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Once upon a time a mother lived with her two children in a little house on a hill in a Polish village. The woman’s husband had died some years before. Since that time, she had placed all her love and faith in her children, Talia and Nadav. All was well until one day, just before the harvest festival of Sukkot, the mother fell ill. The children sent for the doctor, who came at once. He offered medicine and good advice. The mother took both, but she only grew sicker.
Talia begged the doctor to return to the house. The doctor came again to the little house on the hill and offered more medicine. The mother took it, but by that night she lay in bed with a raging fever, and the children feared she soon would die. Night after night they sat by her bedside, praying. Stll, she grew worse.
On the seventh night of her illness, a great storm began to rage outside. Rain fell in sheets. The wind blew so hard that the little house shook and the windows rattled as the tree branches slapped against the panes. Mother shivered with cold, then broke into another sweat.
“Please let Mother heal,” Talia wept, and Nadav too prayed for his mother’s health. “And let this storm pass,” Talia added, for the night was wild and the storm frightening.
Suddenly the door to the house blew open. The children sat up straight with fear, and to their astonishment through the open door walked an old man. The children were so afraid, they could say nothing. They watched him walk inside, but soon their fear changed to pity.
The man was drenched to the bone. His clothes were ragged and thin and full of holes. His long white beard blew like the leaves on the trees outside their window, and the children nearly wept at the sight of the man’s pale face and his trembling body.
“Hello,” the old man called, “might I take shelter in your home just for tonight? It’s terribly stormy outside.”
The children turned to their mother to seek advice, but she was so ill she had not even noticed the man. “We must help him,” Talia said, and Nadav agreed, for they were generous and kind children. They welcomed him into their home.
“You need dry clothes,” Talia said. She took the man’s coat from his shoulders and beckoned him into the warm sitting room where a fire blazed. Nadav gave him a great woollen blanket while Talia prepared hot tea and soup and bread. All three sat down beside the roaring fire and shared a meal.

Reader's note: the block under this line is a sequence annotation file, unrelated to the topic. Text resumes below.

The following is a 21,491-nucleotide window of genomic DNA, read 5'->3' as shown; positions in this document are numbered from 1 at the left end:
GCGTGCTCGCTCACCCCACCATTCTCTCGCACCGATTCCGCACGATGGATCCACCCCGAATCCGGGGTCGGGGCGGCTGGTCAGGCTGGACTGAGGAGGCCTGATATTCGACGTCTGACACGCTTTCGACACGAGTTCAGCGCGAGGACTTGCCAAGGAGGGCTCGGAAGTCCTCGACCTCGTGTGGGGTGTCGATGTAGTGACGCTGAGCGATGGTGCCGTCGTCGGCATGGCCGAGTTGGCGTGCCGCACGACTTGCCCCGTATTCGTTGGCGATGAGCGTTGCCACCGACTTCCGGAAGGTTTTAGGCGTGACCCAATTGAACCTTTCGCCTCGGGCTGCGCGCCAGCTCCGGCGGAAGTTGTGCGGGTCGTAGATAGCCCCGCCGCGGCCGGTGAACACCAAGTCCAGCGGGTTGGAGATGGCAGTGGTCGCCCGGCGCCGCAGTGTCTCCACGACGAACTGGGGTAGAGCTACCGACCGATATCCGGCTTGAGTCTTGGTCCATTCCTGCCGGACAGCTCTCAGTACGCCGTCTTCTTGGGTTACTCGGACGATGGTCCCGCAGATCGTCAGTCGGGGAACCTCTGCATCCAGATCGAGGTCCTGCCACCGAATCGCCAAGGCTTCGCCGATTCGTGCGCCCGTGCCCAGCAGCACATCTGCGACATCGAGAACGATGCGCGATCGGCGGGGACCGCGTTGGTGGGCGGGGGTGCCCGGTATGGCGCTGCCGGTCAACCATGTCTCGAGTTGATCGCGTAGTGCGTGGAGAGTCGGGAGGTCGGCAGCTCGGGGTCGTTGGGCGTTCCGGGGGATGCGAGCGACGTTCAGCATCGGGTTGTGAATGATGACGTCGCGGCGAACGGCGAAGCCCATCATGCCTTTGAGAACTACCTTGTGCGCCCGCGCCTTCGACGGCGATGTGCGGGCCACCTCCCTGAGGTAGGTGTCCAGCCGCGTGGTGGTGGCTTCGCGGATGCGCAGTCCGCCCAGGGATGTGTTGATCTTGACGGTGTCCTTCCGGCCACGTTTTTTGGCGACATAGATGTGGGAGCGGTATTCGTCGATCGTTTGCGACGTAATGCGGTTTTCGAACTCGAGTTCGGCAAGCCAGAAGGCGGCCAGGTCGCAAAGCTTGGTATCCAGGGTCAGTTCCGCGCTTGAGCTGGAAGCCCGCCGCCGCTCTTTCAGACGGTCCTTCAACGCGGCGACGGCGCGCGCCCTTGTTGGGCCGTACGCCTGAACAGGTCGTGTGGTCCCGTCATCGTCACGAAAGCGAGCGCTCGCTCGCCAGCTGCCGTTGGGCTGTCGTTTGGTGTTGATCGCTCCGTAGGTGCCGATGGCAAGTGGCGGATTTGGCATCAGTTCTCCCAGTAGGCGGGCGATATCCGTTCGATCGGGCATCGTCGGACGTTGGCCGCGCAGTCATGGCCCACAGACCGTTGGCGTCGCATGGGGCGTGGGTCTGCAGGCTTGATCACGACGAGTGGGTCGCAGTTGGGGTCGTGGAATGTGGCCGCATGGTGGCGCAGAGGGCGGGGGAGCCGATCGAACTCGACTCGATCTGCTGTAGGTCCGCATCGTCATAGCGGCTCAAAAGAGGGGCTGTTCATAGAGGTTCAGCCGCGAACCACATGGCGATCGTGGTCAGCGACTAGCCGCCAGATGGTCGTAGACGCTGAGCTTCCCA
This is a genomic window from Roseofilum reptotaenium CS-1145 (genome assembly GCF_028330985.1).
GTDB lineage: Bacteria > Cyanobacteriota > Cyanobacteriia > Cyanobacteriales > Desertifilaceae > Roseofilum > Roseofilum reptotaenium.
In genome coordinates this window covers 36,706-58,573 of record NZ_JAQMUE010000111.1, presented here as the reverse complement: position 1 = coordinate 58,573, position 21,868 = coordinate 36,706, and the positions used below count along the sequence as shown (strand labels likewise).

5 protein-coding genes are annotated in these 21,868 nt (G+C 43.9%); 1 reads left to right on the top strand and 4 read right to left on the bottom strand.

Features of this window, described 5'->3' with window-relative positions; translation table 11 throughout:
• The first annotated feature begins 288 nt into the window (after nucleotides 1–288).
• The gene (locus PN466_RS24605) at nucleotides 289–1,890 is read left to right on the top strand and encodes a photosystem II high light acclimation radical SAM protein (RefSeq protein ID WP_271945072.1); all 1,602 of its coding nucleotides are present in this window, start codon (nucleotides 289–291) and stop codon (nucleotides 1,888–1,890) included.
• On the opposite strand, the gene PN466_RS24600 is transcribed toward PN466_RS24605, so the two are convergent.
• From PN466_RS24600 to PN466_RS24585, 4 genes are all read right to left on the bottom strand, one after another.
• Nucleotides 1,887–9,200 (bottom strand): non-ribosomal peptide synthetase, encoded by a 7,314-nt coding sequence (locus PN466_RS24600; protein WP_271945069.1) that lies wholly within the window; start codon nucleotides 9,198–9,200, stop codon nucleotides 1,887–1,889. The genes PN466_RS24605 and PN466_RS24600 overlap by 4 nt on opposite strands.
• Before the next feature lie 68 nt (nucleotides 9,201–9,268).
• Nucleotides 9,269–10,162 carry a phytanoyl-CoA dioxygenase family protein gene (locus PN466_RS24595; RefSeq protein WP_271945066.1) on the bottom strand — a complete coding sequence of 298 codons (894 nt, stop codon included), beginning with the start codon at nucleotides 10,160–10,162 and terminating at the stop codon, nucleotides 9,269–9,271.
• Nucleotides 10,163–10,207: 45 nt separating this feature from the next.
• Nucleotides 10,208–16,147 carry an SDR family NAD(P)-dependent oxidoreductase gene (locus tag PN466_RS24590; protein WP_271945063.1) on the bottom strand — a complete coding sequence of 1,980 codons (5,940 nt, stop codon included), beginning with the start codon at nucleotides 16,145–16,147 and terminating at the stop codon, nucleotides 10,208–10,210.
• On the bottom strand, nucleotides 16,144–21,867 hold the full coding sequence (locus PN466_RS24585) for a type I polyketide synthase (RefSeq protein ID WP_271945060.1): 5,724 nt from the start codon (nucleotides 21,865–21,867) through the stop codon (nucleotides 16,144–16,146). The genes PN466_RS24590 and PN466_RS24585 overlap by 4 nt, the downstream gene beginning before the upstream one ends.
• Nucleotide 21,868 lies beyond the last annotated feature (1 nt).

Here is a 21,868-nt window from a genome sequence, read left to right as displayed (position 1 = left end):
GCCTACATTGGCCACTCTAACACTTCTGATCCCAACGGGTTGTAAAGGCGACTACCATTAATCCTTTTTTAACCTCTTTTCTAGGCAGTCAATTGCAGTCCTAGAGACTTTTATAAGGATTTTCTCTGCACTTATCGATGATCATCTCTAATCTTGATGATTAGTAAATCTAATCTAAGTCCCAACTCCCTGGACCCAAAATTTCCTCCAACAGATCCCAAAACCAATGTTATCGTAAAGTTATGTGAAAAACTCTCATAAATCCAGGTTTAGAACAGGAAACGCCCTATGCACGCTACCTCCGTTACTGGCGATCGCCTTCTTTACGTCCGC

As the old man’s trembling ceased, he smiled at the children. “You have been so kind to me,” he said. “You must have fine parents. Please, tell me where they are so that I may thank them.”
Talia’s eyes filled with tears. “Our father died many years ago,” she said sadly, “and our mother is in bed. She is very ill. I’m afraid she may be dying.”
Nadav nodded. “She has been sick for seven days. The doctor can find nothing to cure her, and we do not know what else to do. We can only sit by her side and pray.”
As the old man listened to their tale, he began to nod, and then he smiled.
“Why do you smile?” Talia asked, anger welling inside of her.
“Wait,” he said, and he stood and walked to the place where Talia had hung his wet coat. Bending carefully, he reached deep into one of the pockets and pulled out an etrog, a fruit much like a lemon. “Here,” he said, handing the fruit to the children. “Give your mother this and tell her to smell its sweet scent. This etrog grew in the Holy Land. Its scent will cure even the gravest illness.”
Talia ran at once with the etrog to her mother’s bedside. To her amazement, the moment Mother saw the etrog, she smiled. She held the etrog to her face and inhaled deeply, and almost at once her skin turned from pale white to rosy pink. “Nadav, come quickly,” Talia called, and by the time Nadav had entered the room, Mother was sitting up, a smile upon her face, all traces of her illness gone.
The children rushed from the bedroom to thank the old man for his miraculous gift. “Oh kind gentleman,” they called, but when they came to the sitting room, the man was gone. They ran to find his coat, but it too was gone, and the woollen blanket he had worn lay folded on the empty chair. There was no sign at all of the stranger who had saved their mother.
“Mother,” Talia cried, and she ran to the bedroom to make certain she had not dreamed the whole evening. “Come help us find the man who cured you.”
Mother came to the warm room lighted by the fire, and smiled as she listened to the tale her children told. When they were finished, she said gently, “Children, the man you speak of must have been Elijah the Prophet. He comes to help those in distress. This is surely a glorious Sukkot, for we have harvested good fortune, health and love.”
by Amy Friedman and Meredith Johnson